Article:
Writing has not come to a halt; it remains a constant, though motivation is scarce. For example, I wanted to post this weeks ago. I’m obsessed with news updates (as any Master of Journalism would be) and they have served as a distraction. However, it may be the looming uncertainty that sidetracks me more. Then again, writing as a career, especially fiction, questions certainty or stability on a daily basis. I’ve been able to complete a new short story, start two new fiction novels and begun researching and outlining the newest Jack Swift installment. Essentially, I’m creating more content that people don’t know exists. Motivation is scare, indeed.

This is a strange time. Hopefully future generations avoid dealing with such calamity and our new relative normal remains.

For now, we can go on missing things and hope they return—or lose our minds, whichever comes first.

An Observation Concerning… A Resurrection of a Revolution (Again)

“There’s something in the, something in the way you were.”
-The Union Underground, “Revolution Man”

I was in an airport restaurant waiting out a sizable layover, inhaling a giant burger which probably wasn’t the best meal choice before becoming scrunched in an uncomfortable middle seat for two-plus hours. A family of four dined at the table next to me, and I took notice to the preteen girl on her phone—not in that way, creep. With disinterest, she sported a Green Day “Dookie” shirt, a black bandanna with printed red roses, and some Chucks on full display resting on the seat and not the ground.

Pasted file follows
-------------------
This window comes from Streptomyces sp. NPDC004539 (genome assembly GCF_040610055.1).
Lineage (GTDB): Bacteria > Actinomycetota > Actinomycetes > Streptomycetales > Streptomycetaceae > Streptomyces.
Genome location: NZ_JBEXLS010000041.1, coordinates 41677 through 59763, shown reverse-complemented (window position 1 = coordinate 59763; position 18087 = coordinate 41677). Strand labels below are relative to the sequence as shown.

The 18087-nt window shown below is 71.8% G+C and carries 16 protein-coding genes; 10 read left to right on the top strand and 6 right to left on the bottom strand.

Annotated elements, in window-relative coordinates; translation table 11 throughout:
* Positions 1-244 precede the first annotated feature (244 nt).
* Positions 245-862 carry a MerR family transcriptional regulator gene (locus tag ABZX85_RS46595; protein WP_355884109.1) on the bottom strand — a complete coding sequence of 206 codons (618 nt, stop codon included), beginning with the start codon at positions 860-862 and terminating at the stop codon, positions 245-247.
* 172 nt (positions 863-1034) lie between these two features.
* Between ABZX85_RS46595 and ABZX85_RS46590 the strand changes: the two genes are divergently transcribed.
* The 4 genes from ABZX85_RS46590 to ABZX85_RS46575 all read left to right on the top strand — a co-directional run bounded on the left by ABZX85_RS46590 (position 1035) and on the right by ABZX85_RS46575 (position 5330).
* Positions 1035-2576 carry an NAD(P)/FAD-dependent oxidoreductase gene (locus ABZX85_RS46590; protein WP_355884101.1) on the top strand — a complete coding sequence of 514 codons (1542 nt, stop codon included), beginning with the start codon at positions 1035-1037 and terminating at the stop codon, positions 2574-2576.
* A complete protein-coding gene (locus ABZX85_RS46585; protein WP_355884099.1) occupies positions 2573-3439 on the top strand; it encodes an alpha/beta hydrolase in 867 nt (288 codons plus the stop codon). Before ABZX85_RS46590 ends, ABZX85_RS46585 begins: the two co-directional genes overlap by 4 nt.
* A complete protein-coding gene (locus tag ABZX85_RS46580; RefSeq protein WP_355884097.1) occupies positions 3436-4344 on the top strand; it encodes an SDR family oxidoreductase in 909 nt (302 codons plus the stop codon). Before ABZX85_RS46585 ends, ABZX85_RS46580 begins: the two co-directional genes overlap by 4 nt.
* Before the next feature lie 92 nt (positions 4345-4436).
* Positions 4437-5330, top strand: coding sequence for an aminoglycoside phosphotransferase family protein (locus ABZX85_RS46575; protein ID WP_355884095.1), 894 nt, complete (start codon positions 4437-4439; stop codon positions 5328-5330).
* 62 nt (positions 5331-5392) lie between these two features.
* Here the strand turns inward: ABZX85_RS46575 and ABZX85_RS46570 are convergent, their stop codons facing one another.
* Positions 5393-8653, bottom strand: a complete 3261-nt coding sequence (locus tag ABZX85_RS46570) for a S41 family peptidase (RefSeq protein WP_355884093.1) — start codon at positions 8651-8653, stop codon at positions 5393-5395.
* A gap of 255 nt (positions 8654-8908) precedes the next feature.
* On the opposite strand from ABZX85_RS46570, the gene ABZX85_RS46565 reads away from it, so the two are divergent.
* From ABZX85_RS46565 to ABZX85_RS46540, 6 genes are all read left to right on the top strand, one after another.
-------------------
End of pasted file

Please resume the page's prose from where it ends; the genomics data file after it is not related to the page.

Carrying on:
It’s no secret that the ’90s are back. Television and movie reboots, showy merchandising and horrible fashion have consumed the trendy public. The latter is something I’m having trouble grasping; ’90s fashion wasn’t necessarily a trend, but rather a statement of carelessness. Work boots were scuffed, but not from labor, jeans were baggy and ripped and not purchased as such, shirts were stretched and tattered, and flannel was considered all-season attire. Showering was optional, hair was mangy and long and being on time and tidy were mere suggestions. It was gross, yet people desperately attempt to recreate the look in the modern era.

Trends are trends so there will always be a validation of why a certain era repeats itself, but living in the ’90s, and being just old enough to process the aura of the time, I believe it’s not necessarily a decade that people should purposely emulate. Why do you want to look homeless and act depressed? Those are two real issues people deal with.